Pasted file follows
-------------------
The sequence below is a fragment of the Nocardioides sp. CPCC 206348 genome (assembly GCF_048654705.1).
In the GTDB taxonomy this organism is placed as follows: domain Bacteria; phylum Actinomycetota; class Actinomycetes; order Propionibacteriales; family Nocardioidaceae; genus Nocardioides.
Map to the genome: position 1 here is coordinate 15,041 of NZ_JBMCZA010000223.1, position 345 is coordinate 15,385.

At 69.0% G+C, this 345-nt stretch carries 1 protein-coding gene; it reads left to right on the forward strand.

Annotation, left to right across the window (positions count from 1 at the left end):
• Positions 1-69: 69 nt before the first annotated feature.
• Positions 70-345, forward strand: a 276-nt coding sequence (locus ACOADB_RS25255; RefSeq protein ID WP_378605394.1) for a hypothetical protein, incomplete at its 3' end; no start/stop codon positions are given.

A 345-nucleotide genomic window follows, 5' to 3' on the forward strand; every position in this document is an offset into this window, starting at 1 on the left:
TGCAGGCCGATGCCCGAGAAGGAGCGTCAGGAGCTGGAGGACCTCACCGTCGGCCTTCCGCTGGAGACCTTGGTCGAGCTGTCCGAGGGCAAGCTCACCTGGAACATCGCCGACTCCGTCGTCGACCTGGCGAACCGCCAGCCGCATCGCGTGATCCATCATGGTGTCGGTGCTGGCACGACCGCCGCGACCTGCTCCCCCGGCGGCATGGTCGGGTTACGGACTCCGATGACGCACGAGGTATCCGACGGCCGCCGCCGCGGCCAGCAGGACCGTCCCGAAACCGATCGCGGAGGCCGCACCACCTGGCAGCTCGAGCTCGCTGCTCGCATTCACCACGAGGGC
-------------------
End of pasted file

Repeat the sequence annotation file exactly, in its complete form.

The sequence below is a fragment of the Nocardioides sp. CPCC 206348 genome (assembly GCF_048654705.1).
In the GTDB taxonomy this organism is placed as follows: domain Bacteria; phylum Actinomycetota; class Actinomycetes; order Propionibacteriales; family Nocardioidaceae; genus Nocardioides.
Map to the genome: position 1 here is coordinate 15,041 of NZ_JBMCZA010000223.1, position 345 is coordinate 15,385.

At 69.0% G+C, this 345-nt stretch carries 1 protein-coding gene; it reads left to right on the forward strand.

Annotation, left to right across the window (positions count from 1 at the left end):
• Positions 1-69: 69 nt before the first annotated feature.
• Positions 70-345, forward strand: a 276-nt coding sequence (locus ACOADB_RS25255; RefSeq protein ID WP_378605394.1) for a hypothetical protein, incomplete at its 3' end; no start/stop codon positions are given.

A 345-nucleotide genomic window follows, 5' to 3' on the forward strand; every position in this document is an offset into this window, starting at 1 on the left:
TGCAGGCCGATGCCCGAGAAGGAGCGTCAGGAGCTGGAGGACCTCACCGTCGGCCTTCCGCTGGAGACCTTGGTCGAGCTGTCCGAGGGCAAGCTCACCTGGAACATCGCCGACTCCGTCGTCGACCTGGCGAACCGCCAGCCGCATCGCGTGATCCATCATGGTGTCGGTGCTGGCACGACCGCCGCGACCTGCTCCCCCGGCGGCATGGTCGGGTTACGGACTCCGATGACGCACGAGGTATCCGACGGCCGCCGCCGCGGCCAGCAGGACCGTCCCGAAACCGATCGCGGAGGCCGCACCACCTGGCAGCTCGAGCTCGCTGCTCGCATTCACCACGAGGGC